I haven’t tested them yet, but I would think that you can use this to store your media library under /static/ and have its symbolic link under /content/
Let me test the symbolic links in this solution.
If you got this working with a symbolic link then please do share.
Not sure what Go has to do with it. What you want can be done in any programming language.
But Hugo isn’t an “image gallery software”.
Hugo is all about content management. The images are tightly connected to page bundles in many, many ways. This does not work without them.
Apparently he developed a workaround to use Image Processing outside Page Bundles by using a /content/media folder for images . I haven’t tested it yet. But it seems interesting.
Yes, that is cool. And there is an open issue about “pages that should not render”, which I guess also would improve this.
Aha. So that Github issue is related. Thanks. Good to know.
Yeah, This I understand. Just discussing the alternative use cases as in the example of Netlify’s CMS requirements to manage a media folder in one place.
Is there an issue about this in the Netlify CMS issue tracker? I.e. why should Hugo have to adapt and not the other way around?
Having images and content bundled together has lots of benefits.
I never implied that Hugo would need to adapt. I suggested the solution, so all is good.
And yes we are in agreement on the page bundling. That being said, we have a diff use case and it can be handled with no changes from either Netlify or Hugo.
We were just curious why it managed the images in the same folder and you answered the reason. Thanks.
Sure, but would it not be good if Netlify CMS could support page bundles? Would it not be bettter to work with them to get the best possible CMS?
Yes. It will at some time, but for now with the issue, there is a solution for the existing HUGO/NetlifyCMS user to handle resource image resize in their current projects.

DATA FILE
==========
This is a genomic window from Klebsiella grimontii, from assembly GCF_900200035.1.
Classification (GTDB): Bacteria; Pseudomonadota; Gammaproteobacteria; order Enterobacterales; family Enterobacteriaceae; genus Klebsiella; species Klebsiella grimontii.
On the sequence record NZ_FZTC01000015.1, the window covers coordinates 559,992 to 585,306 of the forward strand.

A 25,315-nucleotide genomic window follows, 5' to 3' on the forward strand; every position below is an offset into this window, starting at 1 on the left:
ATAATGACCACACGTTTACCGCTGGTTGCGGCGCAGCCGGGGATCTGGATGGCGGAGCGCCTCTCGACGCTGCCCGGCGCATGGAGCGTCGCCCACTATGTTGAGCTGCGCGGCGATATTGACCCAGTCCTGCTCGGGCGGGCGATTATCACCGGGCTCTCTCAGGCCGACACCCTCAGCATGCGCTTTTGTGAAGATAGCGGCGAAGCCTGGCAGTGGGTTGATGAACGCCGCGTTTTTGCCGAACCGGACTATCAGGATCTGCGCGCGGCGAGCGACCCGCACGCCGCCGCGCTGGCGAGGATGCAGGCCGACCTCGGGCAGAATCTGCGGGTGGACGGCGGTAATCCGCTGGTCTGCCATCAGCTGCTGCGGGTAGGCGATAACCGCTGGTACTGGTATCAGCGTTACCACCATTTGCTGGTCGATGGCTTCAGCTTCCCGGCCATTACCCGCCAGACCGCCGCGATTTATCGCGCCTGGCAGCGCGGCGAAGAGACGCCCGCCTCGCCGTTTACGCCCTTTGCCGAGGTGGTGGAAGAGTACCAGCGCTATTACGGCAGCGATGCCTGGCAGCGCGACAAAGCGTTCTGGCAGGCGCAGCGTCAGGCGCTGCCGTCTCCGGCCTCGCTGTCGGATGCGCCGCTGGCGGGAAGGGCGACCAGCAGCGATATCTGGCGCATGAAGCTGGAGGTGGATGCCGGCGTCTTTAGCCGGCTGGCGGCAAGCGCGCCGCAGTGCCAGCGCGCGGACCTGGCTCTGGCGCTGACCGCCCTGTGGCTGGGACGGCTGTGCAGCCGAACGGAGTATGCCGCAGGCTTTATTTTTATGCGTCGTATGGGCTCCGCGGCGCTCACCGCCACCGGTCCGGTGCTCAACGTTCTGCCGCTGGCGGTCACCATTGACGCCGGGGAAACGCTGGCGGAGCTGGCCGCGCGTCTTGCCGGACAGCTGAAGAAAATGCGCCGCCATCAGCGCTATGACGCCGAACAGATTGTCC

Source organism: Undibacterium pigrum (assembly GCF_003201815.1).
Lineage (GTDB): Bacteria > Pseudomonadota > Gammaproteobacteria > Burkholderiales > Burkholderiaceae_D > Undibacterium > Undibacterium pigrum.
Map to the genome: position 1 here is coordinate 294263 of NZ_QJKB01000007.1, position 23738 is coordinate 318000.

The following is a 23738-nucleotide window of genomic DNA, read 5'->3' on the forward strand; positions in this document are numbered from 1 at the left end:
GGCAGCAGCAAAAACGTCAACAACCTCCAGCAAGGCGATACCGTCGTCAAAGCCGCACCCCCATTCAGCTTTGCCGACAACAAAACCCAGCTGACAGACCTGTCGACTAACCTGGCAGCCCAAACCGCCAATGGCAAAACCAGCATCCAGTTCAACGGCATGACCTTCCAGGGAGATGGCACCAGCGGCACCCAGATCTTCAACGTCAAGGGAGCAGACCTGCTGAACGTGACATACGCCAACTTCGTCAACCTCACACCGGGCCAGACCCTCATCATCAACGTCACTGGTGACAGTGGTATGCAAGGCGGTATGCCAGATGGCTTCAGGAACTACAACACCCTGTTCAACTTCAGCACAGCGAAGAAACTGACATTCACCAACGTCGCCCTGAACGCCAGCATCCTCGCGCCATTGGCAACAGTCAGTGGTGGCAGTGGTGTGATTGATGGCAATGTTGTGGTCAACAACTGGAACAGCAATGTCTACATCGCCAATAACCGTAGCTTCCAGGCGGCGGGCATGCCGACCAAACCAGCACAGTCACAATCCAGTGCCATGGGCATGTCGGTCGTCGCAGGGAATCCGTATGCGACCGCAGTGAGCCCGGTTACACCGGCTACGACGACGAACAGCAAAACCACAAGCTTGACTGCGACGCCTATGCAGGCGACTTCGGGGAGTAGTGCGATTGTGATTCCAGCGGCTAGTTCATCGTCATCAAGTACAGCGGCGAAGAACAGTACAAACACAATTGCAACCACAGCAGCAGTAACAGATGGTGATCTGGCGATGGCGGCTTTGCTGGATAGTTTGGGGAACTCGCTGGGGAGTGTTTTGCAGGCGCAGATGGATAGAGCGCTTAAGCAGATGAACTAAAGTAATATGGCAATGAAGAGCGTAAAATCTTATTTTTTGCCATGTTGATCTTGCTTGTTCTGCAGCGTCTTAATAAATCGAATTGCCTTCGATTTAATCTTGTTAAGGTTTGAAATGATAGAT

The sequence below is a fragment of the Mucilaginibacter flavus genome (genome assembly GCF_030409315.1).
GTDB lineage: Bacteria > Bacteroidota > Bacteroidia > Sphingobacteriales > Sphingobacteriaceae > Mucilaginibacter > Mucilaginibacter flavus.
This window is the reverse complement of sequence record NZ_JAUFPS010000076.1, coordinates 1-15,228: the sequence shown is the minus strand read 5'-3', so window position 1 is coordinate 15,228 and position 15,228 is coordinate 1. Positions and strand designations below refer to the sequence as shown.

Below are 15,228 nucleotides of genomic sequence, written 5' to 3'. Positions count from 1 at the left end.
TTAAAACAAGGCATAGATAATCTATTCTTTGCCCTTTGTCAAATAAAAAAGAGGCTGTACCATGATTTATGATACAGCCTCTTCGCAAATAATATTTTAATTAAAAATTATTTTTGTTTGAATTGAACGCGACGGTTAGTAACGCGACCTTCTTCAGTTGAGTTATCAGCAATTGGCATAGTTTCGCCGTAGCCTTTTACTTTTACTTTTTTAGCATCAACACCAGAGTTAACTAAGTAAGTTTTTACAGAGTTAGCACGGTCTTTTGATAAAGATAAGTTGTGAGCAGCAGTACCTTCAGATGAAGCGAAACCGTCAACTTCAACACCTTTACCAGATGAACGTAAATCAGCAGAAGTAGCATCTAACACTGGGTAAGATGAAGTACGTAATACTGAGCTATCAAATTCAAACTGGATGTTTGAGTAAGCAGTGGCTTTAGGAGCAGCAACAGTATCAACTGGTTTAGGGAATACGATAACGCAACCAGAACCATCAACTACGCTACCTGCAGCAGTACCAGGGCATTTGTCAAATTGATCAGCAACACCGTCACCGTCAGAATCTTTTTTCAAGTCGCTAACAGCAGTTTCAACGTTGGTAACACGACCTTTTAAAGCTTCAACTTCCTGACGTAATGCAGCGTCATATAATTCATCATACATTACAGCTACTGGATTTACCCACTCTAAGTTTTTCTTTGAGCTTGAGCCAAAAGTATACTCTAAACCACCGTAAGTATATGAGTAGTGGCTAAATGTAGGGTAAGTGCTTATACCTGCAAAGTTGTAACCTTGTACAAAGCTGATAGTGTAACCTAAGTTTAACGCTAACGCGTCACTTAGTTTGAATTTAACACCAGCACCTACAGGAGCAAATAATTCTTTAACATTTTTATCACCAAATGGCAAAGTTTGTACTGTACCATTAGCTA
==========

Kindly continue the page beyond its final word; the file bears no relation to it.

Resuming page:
Also: Why not use the ability of Hugo to manage resized images in multiple locations without having them copy the image to each of those locations when they do not need bundling? The answer is they don’t have to, because the solution is to access the images in a common place for that requirement. Hugo works out of the box.
I am replying to myself here.
It works all right. But the interesting part is that Hugo thinks of the symbolic link as a section.
/media/ does have its own URL and its contents are rendered even when under
/static/ or even
Now that’s interesting.
There is a known hack to disable a section’s output and naturally I’ve tried it with this /media/ folder workaround.
I’m happy to report that with the above hack
/media/no longer renders as a section and at the same time its contents are available for
But this looks like a very promising technique since it opens up Image Processing beyond Page Bundles.
A note to the above: If you make it a “index.md” (a regular page bundle), you can also have sub folders for your images.
I did a proof shortcode example here also. These are simple examples and there are a lot of ways to expand on them, so if you have any improvements let me know.
@alexandros I am curious if you put a symbolic link from
content/media/, would you now have both deployed to your
publishdir ? Then would you suggest they have the same name?
No. That would be published as
But another interesting point is that your method really depends upon
.GetPage "section" "media"
If the rendering of sections is disabled with
disabledKinds in config the only thing that is left working is that
Anyway, good workaround @talves . I might use it at some point if I need it. Thanks!
With Hugo 0.33 it’s very simple to prevent the /media/ section from getting a URL.
Simply point to an existing URL in the front matter of
This workaround has a potential downside: Hugo uses all of your CPU cores for page rendering, so what page gets rendered first might be a lottery.
If it’s pointed to the home page or a static page directly under /content/ then that is the page that is rendered first and /media/ does not get its URL.
I tested this.